VEDIC RATRI SUKTA EXPLAINED


SRI GURUBHYO NAMAH SRI PARAMAGURUBHYO NAMAH

SRI PARAMESHTHI GURUBHYO NAMAH

SHAANTAA VIMALAA PRAKAASHAA ATMAA GUHAA CHIDYOGAASAYA SRI PARAANANDAADI SADGUROON NAMAAMYAHAM PUNAH PUNAH

The Rātrisūkta (“Hymn to Night” [ṚV 10.127]) is a glorious nature poem in praise of
the deified night, described as a beautiful goddess whose many eyes are the stars that illumine every quarter. Her approaching darkness causes people, animals, and birds to seek rest. But there are predators, animal and human alike, that lurk in that darkness. Against them the hymn appeals for protection and easy passage through the night until, as surely as the crushing blackness engulfs the earth like a wave, Night’s sister, Dawn (Uṣhas), heralds the returning light of day. This earliest hymn to the goddess Rātri reveals her benevolent and terrifying faces, but a later gloss appended to the Ṛgveda immediately after the Rātrisūkta concentrates on her auspicious, restful, and protective nature. That text, the Rātrlkhila, presents many themes found later in the Devīmāhātmya and employs the same epithets and entire verses that are markedly similar. Four times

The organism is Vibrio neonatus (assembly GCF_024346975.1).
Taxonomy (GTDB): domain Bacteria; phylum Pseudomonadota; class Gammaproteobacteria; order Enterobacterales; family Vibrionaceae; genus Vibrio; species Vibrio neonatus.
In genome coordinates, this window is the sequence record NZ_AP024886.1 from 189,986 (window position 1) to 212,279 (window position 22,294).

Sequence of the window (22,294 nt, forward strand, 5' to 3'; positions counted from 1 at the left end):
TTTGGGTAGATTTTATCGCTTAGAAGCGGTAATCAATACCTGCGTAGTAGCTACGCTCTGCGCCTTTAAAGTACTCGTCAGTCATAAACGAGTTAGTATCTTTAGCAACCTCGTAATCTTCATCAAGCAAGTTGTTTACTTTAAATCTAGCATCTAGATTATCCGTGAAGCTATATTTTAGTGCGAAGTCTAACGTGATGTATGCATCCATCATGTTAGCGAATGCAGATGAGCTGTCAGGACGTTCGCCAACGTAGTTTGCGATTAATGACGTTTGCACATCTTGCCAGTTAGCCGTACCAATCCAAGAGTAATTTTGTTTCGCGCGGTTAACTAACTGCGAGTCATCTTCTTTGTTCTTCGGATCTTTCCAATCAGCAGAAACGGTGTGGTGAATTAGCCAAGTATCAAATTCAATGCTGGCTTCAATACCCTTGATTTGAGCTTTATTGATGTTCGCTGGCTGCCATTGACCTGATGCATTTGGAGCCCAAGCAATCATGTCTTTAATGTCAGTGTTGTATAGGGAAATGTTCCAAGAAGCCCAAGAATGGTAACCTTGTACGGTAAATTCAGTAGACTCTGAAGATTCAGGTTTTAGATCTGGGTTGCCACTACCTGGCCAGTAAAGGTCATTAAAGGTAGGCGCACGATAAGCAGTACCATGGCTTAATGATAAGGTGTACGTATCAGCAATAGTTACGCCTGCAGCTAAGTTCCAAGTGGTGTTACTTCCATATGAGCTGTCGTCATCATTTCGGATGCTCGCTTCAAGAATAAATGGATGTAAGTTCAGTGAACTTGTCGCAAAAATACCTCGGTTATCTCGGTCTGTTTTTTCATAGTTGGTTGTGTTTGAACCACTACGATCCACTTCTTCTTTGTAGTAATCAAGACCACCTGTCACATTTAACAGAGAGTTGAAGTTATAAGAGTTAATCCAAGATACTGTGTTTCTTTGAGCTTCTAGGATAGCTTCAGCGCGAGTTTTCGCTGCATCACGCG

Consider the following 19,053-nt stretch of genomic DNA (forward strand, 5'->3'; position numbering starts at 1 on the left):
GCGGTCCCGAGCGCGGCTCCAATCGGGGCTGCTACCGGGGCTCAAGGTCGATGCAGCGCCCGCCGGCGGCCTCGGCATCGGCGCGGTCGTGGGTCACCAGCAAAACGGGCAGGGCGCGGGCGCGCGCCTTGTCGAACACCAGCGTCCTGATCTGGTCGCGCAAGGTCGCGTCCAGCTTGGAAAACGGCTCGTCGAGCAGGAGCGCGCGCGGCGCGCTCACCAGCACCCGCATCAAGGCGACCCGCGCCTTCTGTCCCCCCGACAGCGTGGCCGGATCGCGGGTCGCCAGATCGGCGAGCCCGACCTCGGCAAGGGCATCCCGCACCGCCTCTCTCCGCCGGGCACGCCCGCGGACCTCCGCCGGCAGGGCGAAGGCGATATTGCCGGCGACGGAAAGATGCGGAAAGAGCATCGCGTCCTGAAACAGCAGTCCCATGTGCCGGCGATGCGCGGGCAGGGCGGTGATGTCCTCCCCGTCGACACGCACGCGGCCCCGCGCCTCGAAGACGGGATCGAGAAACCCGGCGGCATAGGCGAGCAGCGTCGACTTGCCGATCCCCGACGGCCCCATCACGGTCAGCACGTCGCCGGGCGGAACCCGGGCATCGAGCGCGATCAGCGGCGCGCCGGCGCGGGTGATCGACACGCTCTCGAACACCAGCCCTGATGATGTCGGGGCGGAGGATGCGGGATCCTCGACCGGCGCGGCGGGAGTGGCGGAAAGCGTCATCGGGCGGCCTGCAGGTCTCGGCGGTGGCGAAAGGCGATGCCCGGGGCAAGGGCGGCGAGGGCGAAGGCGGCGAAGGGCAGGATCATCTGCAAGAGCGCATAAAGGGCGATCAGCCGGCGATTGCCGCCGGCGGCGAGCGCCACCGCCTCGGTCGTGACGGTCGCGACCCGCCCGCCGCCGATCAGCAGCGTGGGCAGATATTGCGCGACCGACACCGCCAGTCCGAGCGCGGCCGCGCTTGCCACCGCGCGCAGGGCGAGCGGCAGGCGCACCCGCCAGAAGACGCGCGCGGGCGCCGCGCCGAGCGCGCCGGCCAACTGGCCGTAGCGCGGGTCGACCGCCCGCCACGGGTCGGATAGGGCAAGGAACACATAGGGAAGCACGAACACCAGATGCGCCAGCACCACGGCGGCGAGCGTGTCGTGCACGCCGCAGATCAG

in three verses it refers to the personified Night as Durgā (ṚV Kh 4.2.5, 12, 13).1 In Vedic worship,

Rātri was closely identified with Vāk, Sarasvatī, and Aditi, who were considered one and the same goddess, the supreme deity further identified with Durgā. From a metaphysical standpoint, Rātri represents the obscuring māyā, the power that simultaneously projects the world and envelops it in spiritual darkness. Yet, as surely as night follows day, Rātri’s sister, Uṣas, heralds the approaching light. The Devī’s inseparable faces—the night of duality that deceives and the illuminating light of dawn that points toward enlightenment— represent in turn the ignorance and falsehood of ordinary human awareness, and the blissful knowledge of Brahman.3 With darkness comes fear, for what dangers may lurk there unseen? For no small reason the Devīmāhātmya calls Mahāmāyā “the terrifying night of delusion” (1.78), referring to the embodied human state. Nevertheless, we must not forget that the dark goddess merely veils her
own light, for beyond ignorance and knowledge she is self-luminous consciousness.

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